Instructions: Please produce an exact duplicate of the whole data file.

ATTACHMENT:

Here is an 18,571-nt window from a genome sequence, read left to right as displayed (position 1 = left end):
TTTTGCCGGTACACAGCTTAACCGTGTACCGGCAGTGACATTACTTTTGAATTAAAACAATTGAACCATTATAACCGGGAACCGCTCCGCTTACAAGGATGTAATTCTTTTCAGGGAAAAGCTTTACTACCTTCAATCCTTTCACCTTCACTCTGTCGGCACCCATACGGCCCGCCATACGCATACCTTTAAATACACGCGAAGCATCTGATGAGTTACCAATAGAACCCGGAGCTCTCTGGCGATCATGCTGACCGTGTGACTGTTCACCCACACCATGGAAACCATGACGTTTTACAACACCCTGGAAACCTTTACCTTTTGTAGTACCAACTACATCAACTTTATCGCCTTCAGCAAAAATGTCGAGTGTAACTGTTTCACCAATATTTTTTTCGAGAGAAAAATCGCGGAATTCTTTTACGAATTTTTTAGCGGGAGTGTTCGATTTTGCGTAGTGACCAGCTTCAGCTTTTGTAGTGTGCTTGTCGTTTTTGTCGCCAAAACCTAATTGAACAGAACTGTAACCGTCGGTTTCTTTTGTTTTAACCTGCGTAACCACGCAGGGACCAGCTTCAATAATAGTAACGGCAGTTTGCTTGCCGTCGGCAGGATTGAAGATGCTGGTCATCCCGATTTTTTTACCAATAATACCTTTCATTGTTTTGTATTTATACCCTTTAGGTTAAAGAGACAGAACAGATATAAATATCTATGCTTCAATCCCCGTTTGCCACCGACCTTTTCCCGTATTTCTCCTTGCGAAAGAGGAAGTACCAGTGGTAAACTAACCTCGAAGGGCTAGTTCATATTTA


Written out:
Here is an 18,571-nt window from a genome sequence, read left to right as displayed (position 1 = left end):
TTTTGCCGGTACACAGCTTAACCGTGTACCGGCAGTGACATTACTTTTGAATTAAAACAATTGAACCATTATAACCGGGAACCGCTCCGCTTACAAGGATGTAATTCTTTTCAGGGAAAAGCTTTACTACCTTCAATCCTTTCACCTTCACTCTGTCGGCACCCATACGGCCCGCCATACGCATACCTTTAAATACACGCGAAGCATCTGATGAGTTACCAATAGAACCCGGAGCTCTCTGGCGATCATGCTGACCGTGTGACTGTTCACCCACACCATGGAAACCATGACGTTTTACAACACCCTGGAAACCTTTACCTTTTGTAGTACCAACTACATCAACTTTATCGCCTTCAGCAAAAATGTCGAGTGTAACTGTTTCACCAATATTTTTTTCGAGAGAAAAATCGCGGAATTCTTTTACGAATTTTTTAGCGGGAGTGTTCGATTTTGCGTAGTGACCAGCTTCAGCTTTTGTAGTGTGCTTGTCGTTTTTGTCGCCAAAACCTAATTGAACAGAACTGTAACCGTCGGTTTCTTTTGTTTTAACCTGCGTAACCACGCAGGGACCAGCTTCAATAATAGTAACGGCAGTTTGCTTGCCGTCGGCAGGATTGAAGATGCTGGTCATCCCGATTTTTTTACCAATAATACCTTTCATTGTTTTGTATTTATACCCTTTAGGTTAAAGAGACAGAACAGATATAAATATCTATGCTTCAATCCCCGTTTGCCACCGACCTTTTCCCGTATTTCTCCTTGCGAAAGAGGAAGTACCAGTGGTAAACTAACCTCGAAGGGCTAGTTCATATTTA